Looking at Matthew 5:13-14, this article shows how Christians should live as salt and light in the world.

Source: The Banner of Sovereign Grace Truth, 2013. 2 pages.

How We Live as Salt and Light in the World

Read Matthew 5:13-14


This world is not our home, so why are we here? How are we to bide our time in this life? As Christians, we are not of this world, but we are in it. As citizens of Christ’s kingdom, our character and conduct in this world should be in stark contrast to those who are not in His kingdom. In the Sermon on the Mount, the Lord Jesus, the Master Teacher and Preacher, teaches us how we are to behave in His kingdom in a way to evangelize, enrich, and preserve the world in which we live. Christ was a master of analogy, taking the ordinary stuff of life to teach vivid and vital lessons. In Matthew 5:13-14, the Lord uses two metaphors to illustrate the believer’s mission on earth. Both teach that Christians are different from the world and that their presence in the world should be obvious.

Jesus said, first of all, “Ye are the salt of the earth.” Notwithstanding the warnings of modern medicine regarding the dangers of its overuse, the Lord said, “Salt is good” (Luke 14:34). The presence of salt always makes a difference; it is a foreign substance that affects its environment for good. Salt seasons (Job 6:6; Col. 4:6); it gives taste to the tasteless. It improves the quality of its surroundings. The presence of Christians, who bear witness of Christ, ought to make any place a better place.

Salt also preserves (Lev. 2:13; Num. 18:19; 2 Chron. 13:5). Were it not for the remnant (an Old Testament word designating believers), God would have destroyed Judah as He did Sodom and Gomorrah (Isa. 1:9). So the very pres­ence of Christians in an evil world is an influence for good that can retard the corruption, displaying God’s goodness designed to lead sinners to repentance (Rom. 2:4).

Perhaps most significantly in this context, salt purifies (2 Kings 2:21). Salt can function as an antiseptic. As a purifying agent, salt will aggravate. Salt in a wound is going to smart, but it begins a process to retard decay and infection. Similarly, the world in which we live is rotten and corrupt. The disease of sin is festering and spreading in epidemic proportions. Christians with the message of the gospel of Christ have the only remedy; it is only the gospel that can transform something putrid into something pure. So as the salt of the polluted earth, it is imperative that we make our presence known with a pure witness of the gospel.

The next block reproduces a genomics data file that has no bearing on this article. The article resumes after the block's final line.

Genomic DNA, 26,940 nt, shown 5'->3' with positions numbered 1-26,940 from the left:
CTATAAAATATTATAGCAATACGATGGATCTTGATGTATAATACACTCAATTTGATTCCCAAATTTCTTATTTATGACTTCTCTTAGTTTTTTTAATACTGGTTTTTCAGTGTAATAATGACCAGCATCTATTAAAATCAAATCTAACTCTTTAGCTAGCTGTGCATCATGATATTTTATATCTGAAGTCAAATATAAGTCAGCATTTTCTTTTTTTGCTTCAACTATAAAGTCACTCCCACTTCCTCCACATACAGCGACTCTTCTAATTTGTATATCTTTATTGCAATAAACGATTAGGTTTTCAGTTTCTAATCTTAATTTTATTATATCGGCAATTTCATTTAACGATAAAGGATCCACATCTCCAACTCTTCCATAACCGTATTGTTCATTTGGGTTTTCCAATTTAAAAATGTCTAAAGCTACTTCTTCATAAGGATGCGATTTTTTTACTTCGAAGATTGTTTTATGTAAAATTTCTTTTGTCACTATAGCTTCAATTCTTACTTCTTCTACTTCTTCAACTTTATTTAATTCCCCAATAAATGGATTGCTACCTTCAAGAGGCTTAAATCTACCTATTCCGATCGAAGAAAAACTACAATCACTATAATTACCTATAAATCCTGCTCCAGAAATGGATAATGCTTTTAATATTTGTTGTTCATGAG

Changing the analogy but not the point, Jesus said, “Ye are the light of the world.” Just as the presence of the salt is obvious, so is the presence of light. As salt was radically different from the corrupt world, so light is radically dif­ferent from darkness. In fact, light and darkness are mutually exclusive; they cannot exist together. The truth of the matter is that we used to be darkness, but now we are light in the Lord with the duty to walk as children of light (Eph. 5:8). The light that we shine is not self-generated but reflective of Christ, who is inherently light. What was true of the Baptist is true for every Christian:

He was not that Light, but was sent to bear witness of that Light.John 1:8

As we live, by the Spirit’s grace, as lights in the world, two things will happen. First, light will expose what is in the dark. It’s not a pleasant thought, but living as lights in a world that loves darkness because of their evil deeds is like turning on the light and seeing roaches scamper across the kitchen floor. Shining the light of God’s Word will identify the sins of men and society from which they must repent or face the consequences of everlasting and outer darkness.

Second, the light shows the way out of darkness. There is something hopeful about the sight of light in a dark place. The beacon that will direct sinners out of darkness to marvelous light is Christ. As lights, we must shine His message. Bearing witness to Christ in a dark world is why we are here.

The bottom line: As salt and light, we are different from the world and our presence in the world should be obvious. Is it?

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